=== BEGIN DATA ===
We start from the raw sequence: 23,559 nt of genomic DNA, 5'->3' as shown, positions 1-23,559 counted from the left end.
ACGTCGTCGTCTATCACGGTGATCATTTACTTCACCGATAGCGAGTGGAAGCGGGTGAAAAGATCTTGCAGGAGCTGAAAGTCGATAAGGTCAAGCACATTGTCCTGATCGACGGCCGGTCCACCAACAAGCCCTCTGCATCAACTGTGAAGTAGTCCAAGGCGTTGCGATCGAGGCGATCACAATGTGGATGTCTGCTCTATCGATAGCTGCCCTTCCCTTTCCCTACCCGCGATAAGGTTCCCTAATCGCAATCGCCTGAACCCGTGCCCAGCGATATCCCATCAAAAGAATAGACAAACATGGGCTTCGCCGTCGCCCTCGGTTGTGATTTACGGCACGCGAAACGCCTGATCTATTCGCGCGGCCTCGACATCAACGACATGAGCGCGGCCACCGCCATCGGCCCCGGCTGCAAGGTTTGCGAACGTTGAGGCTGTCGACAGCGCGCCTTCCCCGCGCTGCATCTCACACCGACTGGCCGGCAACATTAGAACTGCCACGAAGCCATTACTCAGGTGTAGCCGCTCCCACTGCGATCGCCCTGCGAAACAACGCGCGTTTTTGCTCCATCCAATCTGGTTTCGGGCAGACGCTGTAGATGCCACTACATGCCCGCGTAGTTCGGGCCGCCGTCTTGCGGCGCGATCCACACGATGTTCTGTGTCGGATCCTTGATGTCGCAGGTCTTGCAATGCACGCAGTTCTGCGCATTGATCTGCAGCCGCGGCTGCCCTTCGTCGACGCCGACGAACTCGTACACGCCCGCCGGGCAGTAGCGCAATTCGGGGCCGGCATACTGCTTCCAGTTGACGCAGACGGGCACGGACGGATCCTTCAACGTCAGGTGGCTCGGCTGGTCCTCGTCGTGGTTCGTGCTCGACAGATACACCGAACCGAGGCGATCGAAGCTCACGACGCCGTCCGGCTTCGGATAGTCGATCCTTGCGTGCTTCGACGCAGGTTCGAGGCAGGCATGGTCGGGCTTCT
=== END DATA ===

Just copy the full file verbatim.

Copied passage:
We start from the raw sequence: 23,559 nt of genomic DNA, 5'->3' as shown, positions 1-23,559 counted from the left end.
ACGTCGTCGTCTATCACGGTGATCATTTACTTCACCGATAGCGAGTGGAAGCGGGTGAAAAGATCTTGCAGGAGCTGAAAGTCGATAAGGTCAAGCACATTGTCCTGATCGACGGCCGGTCCACCAACAAGCCCTCTGCATCAACTGTGAAGTAGTCCAAGGCGTTGCGATCGAGGCGATCACAATGTGGATGTCTGCTCTATCGATAGCTGCCCTTCCCTTTCCCTACCCGCGATAAGGTTCCCTAATCGCAATCGCCTGAACCCGTGCCCAGCGATATCCCATCAAAAGAATAGACAAACATGGGCTTCGCCGTCGCCCTCGGTTGTGATTTACGGCACGCGAAACGCCTGATCTATTCGCGCGGCCTCGACATCAACGACATGAGCGCGGCCACCGCCATCGGCCCCGGCTGCAAGGTTTGCGAACGTTGAGGCTGTCGACAGCGCGCCTTCCCCGCGCTGCATCTCACACCGACTGGCCGGCAACATTAGAACTGCCACGAAGCCATTACTCAGGTGTAGCCGCTCCCACTGCGATCGCCCTGCGAAACAACGCGCGTTTTTGCTCCATCCAATCTGGTTTCGGGCAGACGCTGTAGATGCCACTACATGCCCGCGTAGTTCGGGCCGCCGTCTTGCGGCGCGATCCACACGATGTTCTGTGTCGGATCCTTGATGTCGCAGGTCTTGCAATGCACGCAGTTCTGCGCATTGATCTGCAGCCGCGGCTGCCCTTCGTCGACGCCGACGAACTCGTACACGCCCGCCGGGCAGTAGCGCAATTCGGGGCCGGCATACTGCTTCCAGTTGACGCAGACGGGCACGGACGGATCCTTCAACGTCAGGTGGCTCGGCTGGTCCTCGTCGTGGTTCGTGCTCGACAGATACACCGAACCGAGGCGATCGAAGCTCACGACGCCGTCCGGCTTCGGATAGTCGATCCTTGCGTGCTTCGACGCAGGTTCGAGGCAGGCATGGTCGGGCTTCT